I wanted out. I couldn’t do it another day and I needed out of the op so bad I couldn’t stand it. At the time, I had three herniated discs, I couldn’t lift my head off a pillow without help, and was suffering from the dreaded clinical burnout. The burnout was not a function of not loving my profession or office. My doctor was great and I dearly loved my patients. This self-proclaimed dental nerd was taking a physical and mental beating under the demand of daily hygiene. After years of treating patients all day before heading straight to a Brazilian Jiu-Jitsu gym, the disk in cervical 6/7 gave out. I was in chronic pain. For over a year, I was a champ at figuring out exactly how many ibuprofen it took to get through the day. I fell in love with lifting heavy things at 14-years-old when my dad took me into a Gold’s Gym. Suddenly, I was restricted from most physical activity. I was devastated, in pain, depressed, and needed a fresh start. After 15 years in clinical practice, I set out to find life after dental hygiene.
My parents raised a resilient girl which caused me to decide on a career change that provided options and flexibility. After a few years of dabbling in prerequisites, I landed on the decision to become a mental health therapist. Why not? I had been wearing a similar hat as a hygienist for years. This presented itself as a natural shift towards helping people in a different way. It eliminated the risk of pain on my body and the opportunity to be my own boss.
Life as a Student
If you ever get an itch to be a counselor and take the plunge, buckle in that seatbelt. This is not for the faint of heart. Just when I thought I was going to swoop in and save the world from itself, I was put in the hot seat. Counseling school is like being in therapy for two and a half years. Everyday. All day. A constant reminder of all your unresolved issues. They are there, staring you in the face, waiting to be worked out. The worst part is working out all these unresolved issues in front of people you just met in the classroom. One day you are going over the syllabus and the next you are discussing intimate details of your childhood. What the heck kind of cruel lesson was this? I was there to learn about the inner workings of other people’s minds, not my own. There I sat, week after week, weepy-eyed and full of new insight about my own personal struggles, thinking “this is not what I signed up for, but I need this so badly!”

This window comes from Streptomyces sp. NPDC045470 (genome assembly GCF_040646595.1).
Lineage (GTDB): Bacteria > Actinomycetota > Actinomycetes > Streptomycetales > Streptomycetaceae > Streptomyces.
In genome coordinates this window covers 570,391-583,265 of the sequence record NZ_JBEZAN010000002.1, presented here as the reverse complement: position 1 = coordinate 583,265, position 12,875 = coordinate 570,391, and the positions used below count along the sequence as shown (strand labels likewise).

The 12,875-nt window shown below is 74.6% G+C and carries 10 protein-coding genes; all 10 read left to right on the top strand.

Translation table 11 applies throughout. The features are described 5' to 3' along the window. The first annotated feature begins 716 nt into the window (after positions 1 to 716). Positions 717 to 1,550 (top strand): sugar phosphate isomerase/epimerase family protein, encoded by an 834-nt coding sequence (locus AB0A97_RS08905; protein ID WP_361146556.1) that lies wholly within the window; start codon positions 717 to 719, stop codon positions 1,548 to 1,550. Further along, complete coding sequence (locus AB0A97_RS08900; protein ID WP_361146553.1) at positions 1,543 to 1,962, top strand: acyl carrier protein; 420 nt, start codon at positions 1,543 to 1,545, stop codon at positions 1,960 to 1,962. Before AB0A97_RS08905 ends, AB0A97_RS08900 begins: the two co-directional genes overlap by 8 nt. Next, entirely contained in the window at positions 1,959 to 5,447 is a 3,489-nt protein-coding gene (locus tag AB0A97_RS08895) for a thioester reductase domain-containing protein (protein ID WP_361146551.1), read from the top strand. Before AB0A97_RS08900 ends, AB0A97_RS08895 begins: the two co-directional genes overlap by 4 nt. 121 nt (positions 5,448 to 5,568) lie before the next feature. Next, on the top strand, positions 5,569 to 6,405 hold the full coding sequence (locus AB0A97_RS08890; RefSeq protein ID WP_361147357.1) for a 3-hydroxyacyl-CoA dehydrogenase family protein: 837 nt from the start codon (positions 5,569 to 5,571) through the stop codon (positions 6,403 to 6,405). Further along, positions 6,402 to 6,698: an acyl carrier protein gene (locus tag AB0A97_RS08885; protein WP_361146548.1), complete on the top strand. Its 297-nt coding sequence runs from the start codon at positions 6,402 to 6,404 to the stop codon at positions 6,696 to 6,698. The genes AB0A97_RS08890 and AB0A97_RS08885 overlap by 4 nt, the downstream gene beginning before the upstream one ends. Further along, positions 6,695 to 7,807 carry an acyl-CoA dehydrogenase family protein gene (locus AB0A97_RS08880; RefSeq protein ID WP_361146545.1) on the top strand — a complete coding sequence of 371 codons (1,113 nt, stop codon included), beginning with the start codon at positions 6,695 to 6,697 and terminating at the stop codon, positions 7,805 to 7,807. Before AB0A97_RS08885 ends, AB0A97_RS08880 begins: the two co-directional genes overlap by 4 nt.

The weeks turned in to months and before I knew it, I was treating clients in a variety of settings. It sometimes felt unnatural as my cognitive nature interferes with what I call the “touchy-feely” side of therapy. Thank goodness for all of the forced therapy-by-professor. Surprisingly, it created space in my heart and mind to be able to sit with others in their pain. I set my sights on a cute little downtown office and big plans to be on my way to private practice as a counselor. Not so fast, sister!! Got big plans? Hold on tight and wait for them to change.
While in grad school, I worked part-time as a clinical dental hygiene professor at a college near Dallas, Texas. It started out with a half a day per week and quickly bumped up to 2 days a week. I loved being there. The students and faculty were great and I felt at home. I am not going to lie, doing dental hygiene and teaching dental hygiene are two different things. Putting into words the skills that were second nature to my mind and body was a challenge at first. Not to mention, reaching back into the depths of my memory for terms I hadn’t used in quite some time. Nonetheless, I found it rewarding.